Since that terrible day Jamal or Khader have not been able to fish again;
“After Khader returned we inspected the boat. It was completely destroyed and could not be used again. Luckily Talal did not pressure me to pay him for the boat, and he simply asked if Khader and others were ok. But along with the boat I lost all my fishing equipment, including the fishing rods, which cost around 10,000 Jordanian Dinars (approximately USD 14,000). Also I had taken the fuel and bate on credit. That cost around 4,000 shekels (approximately USD 1200). After the attack the creditors demanded the money from me, but I had absolutely nothing to pay them back. I hardly earned NIS 10-15 every day before they attacked the boat. After that day I have not earned a single penny. How can I pay them back? My creditors filed a complaint with the Gaza authorities. Because of the complaint I cannot go fishing now.”
The Gaza authorities have blacklisted Jamal and his family from fishing for not being able to pay their debts. Jamal expresses his frustration by saying, “what am I supposed to do now? Should I beg and steal to feed my family.”
After the incident Jamal had to borrow money from his brother to support his family;
“I took around 6000 shekels from my brother, but that is not sufficient to feed and take care of 10 people for six months. Khader and I cannot fish anymore and that is the only skill we have, so we cannot work anywhere else too. None of my other children are employed, and 4 of them are still in school. Other than this I have also taken debts from the markets as I just cant pay them. Today I owe around 10,000 shekels and I don’t know how I am going to pay anyone back.”
Jamal explains his family’s dire situation;
“I get very angry at my situation. My son Khader is 19 years old. He has friends who wear nice clothes, and eat good food at good places. When he sees this he feels very sad, but he doesn’t ask me for any money because he knows I cant provide anything. If I had something valuable I would have sold it to pay the debts. Also the roof of my house was cracked in the November attacks. When it rains the whole house gets filled with water. I cannot even get that repaired. My younger children ask me for fruits and sweets, but I cannot give them that. I can only give false assurances to my children.”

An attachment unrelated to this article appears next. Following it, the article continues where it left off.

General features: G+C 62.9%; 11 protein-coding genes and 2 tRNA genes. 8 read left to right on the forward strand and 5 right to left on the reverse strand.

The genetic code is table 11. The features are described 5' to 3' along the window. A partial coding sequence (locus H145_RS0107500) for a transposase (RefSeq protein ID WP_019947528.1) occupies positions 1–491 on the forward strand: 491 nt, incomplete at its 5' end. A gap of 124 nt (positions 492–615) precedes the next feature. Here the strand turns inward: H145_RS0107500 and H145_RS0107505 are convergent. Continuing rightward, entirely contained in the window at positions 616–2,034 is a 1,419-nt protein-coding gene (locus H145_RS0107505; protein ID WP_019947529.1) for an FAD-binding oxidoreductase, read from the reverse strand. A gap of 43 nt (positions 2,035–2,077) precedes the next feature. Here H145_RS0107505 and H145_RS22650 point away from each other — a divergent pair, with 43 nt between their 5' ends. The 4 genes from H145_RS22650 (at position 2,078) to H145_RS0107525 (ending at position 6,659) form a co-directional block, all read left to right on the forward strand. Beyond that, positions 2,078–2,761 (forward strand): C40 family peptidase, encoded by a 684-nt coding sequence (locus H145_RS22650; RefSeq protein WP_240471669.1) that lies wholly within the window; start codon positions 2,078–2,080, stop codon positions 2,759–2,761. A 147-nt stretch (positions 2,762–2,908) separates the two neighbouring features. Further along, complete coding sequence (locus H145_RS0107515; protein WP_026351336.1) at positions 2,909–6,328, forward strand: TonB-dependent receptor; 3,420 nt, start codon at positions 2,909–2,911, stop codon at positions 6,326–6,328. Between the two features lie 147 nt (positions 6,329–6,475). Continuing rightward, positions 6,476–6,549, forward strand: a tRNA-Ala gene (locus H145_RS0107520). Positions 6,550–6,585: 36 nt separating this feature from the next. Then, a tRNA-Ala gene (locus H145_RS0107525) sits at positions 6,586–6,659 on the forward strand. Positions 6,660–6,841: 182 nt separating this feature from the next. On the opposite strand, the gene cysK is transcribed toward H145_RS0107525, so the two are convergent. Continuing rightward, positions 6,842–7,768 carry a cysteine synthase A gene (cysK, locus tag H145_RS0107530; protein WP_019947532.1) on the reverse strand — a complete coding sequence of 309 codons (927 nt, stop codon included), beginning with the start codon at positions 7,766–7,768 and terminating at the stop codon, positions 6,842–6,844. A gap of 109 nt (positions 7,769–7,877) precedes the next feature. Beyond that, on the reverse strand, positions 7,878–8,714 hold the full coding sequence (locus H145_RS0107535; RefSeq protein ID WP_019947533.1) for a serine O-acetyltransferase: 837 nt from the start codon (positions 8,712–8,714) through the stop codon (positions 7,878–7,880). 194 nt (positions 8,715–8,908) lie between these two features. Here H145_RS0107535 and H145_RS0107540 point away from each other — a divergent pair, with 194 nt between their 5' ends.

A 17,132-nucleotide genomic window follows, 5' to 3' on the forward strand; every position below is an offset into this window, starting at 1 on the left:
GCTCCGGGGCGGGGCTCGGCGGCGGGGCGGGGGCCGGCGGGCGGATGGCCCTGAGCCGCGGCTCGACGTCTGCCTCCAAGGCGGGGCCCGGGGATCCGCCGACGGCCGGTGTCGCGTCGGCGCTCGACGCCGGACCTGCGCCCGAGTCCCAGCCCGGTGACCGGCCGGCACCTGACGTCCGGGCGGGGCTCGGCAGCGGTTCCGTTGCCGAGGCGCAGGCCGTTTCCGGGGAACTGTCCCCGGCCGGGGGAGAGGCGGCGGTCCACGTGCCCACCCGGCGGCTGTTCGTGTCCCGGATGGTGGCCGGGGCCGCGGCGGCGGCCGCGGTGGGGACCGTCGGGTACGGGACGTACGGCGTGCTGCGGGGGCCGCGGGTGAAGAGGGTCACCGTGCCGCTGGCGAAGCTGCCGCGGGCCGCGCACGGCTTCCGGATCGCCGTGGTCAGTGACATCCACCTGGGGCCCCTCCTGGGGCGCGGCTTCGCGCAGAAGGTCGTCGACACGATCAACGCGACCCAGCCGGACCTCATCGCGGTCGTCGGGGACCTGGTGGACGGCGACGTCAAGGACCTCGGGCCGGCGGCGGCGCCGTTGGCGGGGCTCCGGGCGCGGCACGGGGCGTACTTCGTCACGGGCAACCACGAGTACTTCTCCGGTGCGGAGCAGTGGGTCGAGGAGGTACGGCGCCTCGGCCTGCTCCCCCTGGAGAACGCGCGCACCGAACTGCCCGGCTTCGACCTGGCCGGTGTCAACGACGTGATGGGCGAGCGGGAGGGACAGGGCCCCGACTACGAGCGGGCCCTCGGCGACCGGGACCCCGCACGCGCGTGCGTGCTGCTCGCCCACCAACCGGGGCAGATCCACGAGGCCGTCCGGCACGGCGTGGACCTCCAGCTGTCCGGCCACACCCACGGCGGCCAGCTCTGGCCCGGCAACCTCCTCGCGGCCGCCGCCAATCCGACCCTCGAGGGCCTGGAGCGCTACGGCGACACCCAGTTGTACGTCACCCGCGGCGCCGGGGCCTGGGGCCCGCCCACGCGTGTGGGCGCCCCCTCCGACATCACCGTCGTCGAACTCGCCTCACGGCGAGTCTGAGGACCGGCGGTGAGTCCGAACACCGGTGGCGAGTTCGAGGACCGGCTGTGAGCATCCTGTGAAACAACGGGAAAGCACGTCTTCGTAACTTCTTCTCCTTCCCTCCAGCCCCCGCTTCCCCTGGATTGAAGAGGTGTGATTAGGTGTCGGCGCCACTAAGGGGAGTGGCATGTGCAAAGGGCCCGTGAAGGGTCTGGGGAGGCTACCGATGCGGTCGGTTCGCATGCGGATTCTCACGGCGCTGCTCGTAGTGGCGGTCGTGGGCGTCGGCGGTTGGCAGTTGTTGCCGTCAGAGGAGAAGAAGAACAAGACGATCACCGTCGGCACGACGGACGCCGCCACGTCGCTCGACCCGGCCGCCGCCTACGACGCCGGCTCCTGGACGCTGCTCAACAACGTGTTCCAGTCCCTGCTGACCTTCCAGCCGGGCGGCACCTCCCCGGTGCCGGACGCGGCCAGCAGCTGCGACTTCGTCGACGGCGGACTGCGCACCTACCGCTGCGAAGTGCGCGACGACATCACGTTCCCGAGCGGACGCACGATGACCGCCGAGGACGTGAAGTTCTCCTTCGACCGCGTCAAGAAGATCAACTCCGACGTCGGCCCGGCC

Jamal states his frustration for being abandoned by the Gaza authorities, “they do not help me. I get no aid, no food, no money from them. They will not let me work to repay my debts because of the money I owe”.
He also goes on to say that;
“many fishermen receive help, but to get it you must know someone in power”
Israel’s attacks against Palestinian fishermen in the Gaza Strip, who do not pose any threat to the security of the Israeli naval forces, constitute a flagrant violation of international humanitarian and human rights law.
The fishing exclusion zone, maintained through arbitrary arrests and attacks, constitutes a measure of collective punishment, which is prohibited under Article 33 of the Fourth Geneva Convention.
The right to work, including in just and favourable conditions, is provided for under Article 23 of the Universal Declaration of Human Rights, as well as under Article 6 and 7 of the International Covenant on Economic, Social and Cultural Rights (ICESCR).
Moreover, Article 11 of the ICESCR recognizes "the right of everyone to an adequate standard of living for himself and his family, including adequate food, clothing and housing, and to the continuous improvement of living conditions."
For more information please call PCHR office in Gaza, Gaza Strip, on +972 8 2824776 - 2825893
PCHR, 29 Omer El Mukhtar St., El Remal, PO Box 1328 Gaza, Gaza Strip. E-mail: firstname.lastname@example.org, Webpage